Mitchell Harger graduated with a degree in Aerospace Engineering in the Spring of 2016. However, before he left Ames, he still had one more thing to do. As a member of the Iowa State football team, Harger wanted to finish his final year of eligibility with the team before pursuing a career in aerospace engineering. After … Continue reading From the gridiron to the galaxy
Stuart Barkley, a PhD student in mechanical engineering, was recently named a fellow for the Iowa Space Grant Consortium. Barkley’s research project is titled “Microwave Plasma Control of Composite Solid Propellant” and aims “to develop an entirely new approach for throttling and extinguishment control of solid propellant flame though microwave plasma enhancement.” Rachel Pick, an undergraduate aerospace … Continue reading ME grad student named Iowa Space Grant Consortium fellow, AerE undergrad awarded scholarship
This summer, the NASA sponsored Iowa Space Grant Consortium (ISGC) returned to Iowa State. The ISGC, which is part of NASA’s National Space Grant College and Fellowship Program, was founded in 1990, establishing its first headquarters at Iowa State University. Iowa State, along with Drake University, the University of Iowa, and the University of Northern … Continue reading NASA Iowa Space Grant returns to Iowa State
Researchers in Iowa State University’s Department of Chemical and Biological Engineering (CBE) are harnessing the potential of photosynthesis – one of the fundamental natural process that exists on Earth – with an eye on someday using photosynthesis to help humans live on Mars. Richard Seagrave Associate Professor Dr. Wenzhen Li is leading a study to … Continue reading An eye on Mars: Li’s photoelectrolysis research could take human benefit to new levels
Iowa State background leads junior professionals to selection for NASA leadership development program The Foundations of Influence, Relationships, Success and Teamwork (FIRST) program at NASA takes young professionals with excellent technical skills and helps them to learn about themselves and their workplace to become better leaders. “At NASA, people are incredibly technically competent, but they … Continue reading Engineering alums complete prestigious NASA leadership program
While he was growing up on a farm in the small community of Maynard, Iowa, Chase Grimm spent hours tinkering around with farm machinery and equipment, beginning his drive to learn more about manufacturing systems.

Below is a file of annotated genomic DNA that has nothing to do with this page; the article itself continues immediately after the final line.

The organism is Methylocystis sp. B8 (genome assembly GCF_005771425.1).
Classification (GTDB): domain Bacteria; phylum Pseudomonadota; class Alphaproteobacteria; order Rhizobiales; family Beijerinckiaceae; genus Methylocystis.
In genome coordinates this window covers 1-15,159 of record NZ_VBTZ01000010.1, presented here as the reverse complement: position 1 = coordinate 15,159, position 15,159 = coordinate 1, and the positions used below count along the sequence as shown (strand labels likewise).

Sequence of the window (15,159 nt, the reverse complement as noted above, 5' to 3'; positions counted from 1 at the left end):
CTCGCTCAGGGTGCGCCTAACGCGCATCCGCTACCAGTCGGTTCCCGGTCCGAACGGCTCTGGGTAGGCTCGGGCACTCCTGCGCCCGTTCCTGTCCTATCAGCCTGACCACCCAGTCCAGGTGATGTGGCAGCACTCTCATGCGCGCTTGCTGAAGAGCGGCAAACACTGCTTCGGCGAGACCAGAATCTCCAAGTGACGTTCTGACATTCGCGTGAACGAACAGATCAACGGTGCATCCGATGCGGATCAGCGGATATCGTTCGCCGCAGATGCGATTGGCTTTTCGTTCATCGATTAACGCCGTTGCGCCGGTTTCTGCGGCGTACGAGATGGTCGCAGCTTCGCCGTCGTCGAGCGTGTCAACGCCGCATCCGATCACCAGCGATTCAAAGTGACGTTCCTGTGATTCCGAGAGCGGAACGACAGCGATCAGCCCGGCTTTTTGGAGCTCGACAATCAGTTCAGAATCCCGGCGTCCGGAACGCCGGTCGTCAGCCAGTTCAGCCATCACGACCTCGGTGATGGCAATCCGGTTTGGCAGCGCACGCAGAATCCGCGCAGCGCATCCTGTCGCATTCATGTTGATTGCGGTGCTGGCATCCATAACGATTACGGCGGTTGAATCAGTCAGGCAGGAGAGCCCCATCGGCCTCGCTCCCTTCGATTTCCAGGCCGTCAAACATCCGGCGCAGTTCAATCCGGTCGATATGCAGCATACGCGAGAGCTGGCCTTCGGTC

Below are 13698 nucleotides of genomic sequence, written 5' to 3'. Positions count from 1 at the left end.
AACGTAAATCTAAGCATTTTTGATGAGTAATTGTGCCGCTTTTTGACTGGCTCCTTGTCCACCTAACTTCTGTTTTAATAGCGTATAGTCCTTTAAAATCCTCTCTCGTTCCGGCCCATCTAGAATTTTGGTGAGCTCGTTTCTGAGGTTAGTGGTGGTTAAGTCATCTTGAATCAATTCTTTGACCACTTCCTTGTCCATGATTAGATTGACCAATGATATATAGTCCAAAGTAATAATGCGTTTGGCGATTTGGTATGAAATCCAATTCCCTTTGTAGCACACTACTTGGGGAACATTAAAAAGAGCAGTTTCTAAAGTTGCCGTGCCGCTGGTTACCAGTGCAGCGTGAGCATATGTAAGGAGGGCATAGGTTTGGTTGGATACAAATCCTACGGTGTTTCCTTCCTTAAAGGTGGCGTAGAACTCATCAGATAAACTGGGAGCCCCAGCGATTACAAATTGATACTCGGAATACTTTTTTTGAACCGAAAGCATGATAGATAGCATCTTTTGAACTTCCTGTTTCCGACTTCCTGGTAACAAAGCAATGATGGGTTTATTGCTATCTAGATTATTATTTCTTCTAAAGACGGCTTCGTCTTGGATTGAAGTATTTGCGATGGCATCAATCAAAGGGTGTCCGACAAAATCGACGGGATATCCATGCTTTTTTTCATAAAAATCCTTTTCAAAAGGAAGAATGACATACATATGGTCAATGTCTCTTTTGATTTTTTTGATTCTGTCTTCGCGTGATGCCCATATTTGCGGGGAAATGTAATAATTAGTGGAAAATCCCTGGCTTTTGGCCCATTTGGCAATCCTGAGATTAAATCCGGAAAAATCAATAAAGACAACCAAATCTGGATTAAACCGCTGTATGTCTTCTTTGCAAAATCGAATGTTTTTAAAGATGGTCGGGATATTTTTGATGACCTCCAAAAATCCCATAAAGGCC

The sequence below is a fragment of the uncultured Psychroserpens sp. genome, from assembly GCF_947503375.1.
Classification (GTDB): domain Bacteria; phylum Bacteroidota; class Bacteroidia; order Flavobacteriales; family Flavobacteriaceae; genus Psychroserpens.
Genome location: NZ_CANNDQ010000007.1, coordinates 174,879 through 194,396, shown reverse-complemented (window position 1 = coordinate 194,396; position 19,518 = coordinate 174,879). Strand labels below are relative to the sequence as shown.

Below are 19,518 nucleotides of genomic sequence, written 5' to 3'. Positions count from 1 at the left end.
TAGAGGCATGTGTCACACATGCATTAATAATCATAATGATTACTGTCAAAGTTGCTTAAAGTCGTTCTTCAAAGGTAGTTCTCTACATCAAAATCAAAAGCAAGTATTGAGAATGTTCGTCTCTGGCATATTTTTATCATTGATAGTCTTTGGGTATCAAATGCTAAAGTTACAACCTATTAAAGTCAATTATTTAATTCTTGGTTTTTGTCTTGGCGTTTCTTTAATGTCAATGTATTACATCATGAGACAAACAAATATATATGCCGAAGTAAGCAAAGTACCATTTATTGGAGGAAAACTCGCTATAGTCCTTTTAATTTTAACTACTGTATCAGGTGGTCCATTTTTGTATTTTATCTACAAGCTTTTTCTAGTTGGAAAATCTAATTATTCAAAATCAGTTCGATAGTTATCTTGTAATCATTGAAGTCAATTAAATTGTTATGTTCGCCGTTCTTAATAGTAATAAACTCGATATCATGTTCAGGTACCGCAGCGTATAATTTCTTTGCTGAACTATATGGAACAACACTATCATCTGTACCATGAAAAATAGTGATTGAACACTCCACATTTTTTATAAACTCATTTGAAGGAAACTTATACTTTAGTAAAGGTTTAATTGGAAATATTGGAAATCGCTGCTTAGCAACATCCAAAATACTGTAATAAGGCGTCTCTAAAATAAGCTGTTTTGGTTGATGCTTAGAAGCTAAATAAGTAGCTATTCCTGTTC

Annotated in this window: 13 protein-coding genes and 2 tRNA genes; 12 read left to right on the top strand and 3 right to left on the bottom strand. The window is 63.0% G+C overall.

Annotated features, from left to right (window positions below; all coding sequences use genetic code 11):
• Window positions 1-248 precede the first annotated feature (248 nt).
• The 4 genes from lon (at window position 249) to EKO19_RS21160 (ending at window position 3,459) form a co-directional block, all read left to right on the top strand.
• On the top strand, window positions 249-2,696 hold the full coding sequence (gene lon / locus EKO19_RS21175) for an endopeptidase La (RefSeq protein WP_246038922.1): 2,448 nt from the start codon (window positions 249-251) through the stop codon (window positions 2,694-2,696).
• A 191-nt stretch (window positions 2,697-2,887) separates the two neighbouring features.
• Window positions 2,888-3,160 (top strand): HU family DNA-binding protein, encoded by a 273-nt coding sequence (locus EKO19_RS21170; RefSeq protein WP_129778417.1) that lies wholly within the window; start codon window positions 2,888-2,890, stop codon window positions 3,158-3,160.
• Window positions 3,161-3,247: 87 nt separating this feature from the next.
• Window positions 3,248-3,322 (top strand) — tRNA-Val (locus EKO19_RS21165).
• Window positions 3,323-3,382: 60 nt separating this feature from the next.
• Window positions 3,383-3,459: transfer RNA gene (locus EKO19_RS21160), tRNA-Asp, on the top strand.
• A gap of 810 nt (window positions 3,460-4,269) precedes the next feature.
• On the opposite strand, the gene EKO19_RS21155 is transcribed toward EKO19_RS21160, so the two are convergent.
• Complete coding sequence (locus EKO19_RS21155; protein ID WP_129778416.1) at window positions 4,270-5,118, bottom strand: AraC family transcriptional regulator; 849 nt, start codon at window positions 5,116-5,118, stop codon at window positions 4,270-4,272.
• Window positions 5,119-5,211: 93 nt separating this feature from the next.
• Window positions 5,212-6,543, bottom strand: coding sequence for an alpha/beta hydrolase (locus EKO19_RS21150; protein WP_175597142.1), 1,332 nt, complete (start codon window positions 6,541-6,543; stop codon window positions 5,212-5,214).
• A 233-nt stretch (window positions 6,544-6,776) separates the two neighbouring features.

Twelve undergraduates will learn lessons in operational thinking during the second Spaceflight Operations Workshop to be offered by Iowa State’s Department of Aerospace Engineering. The students will learn from Clayton Anderson, a workshop coordinator who retired from NASA’s astronaut corps in 2013. Anderson said the workshop’s goal isn’t to train the next generation of astronauts. It’s to help students think in new ways.
Throughout his career, Clayton Anderson has covered a lot of ground, both on and off this planet. Anderson, 56, served as a NASA astronaut and traveled twice to the International Space Station. Following his retirement from NASA in 2013, he began working as a distinguished faculty fellow in aerospace engineering at Iowa State University. And now, Anderson can also call himself an author.
Early in the week, the mining robot of Cyclone Space Mining was mostly a pile of parts in the team’s campus workshop. And that pile was still too small. So team members were working at a bank of nearby computers, designing more parts for their mining machine. And Tyler Broich, the team’s vice president, was getting ready to order a few more blocks of aluminum that could be turned into all those new parts.
Aerospace engineering alumni are part of successful NASA test flight mission NASA began a new era of exploration with the Orion test flight on December 5, 2014. The Exploration Flight Test (EFT-1) was a two-orbit and nearly five-hour mission to test critical Orion systems, including the avionics, parachute and heatshield. This program would not be … Continue reading Cyclones advance space exploration while working on Orion’s first test flight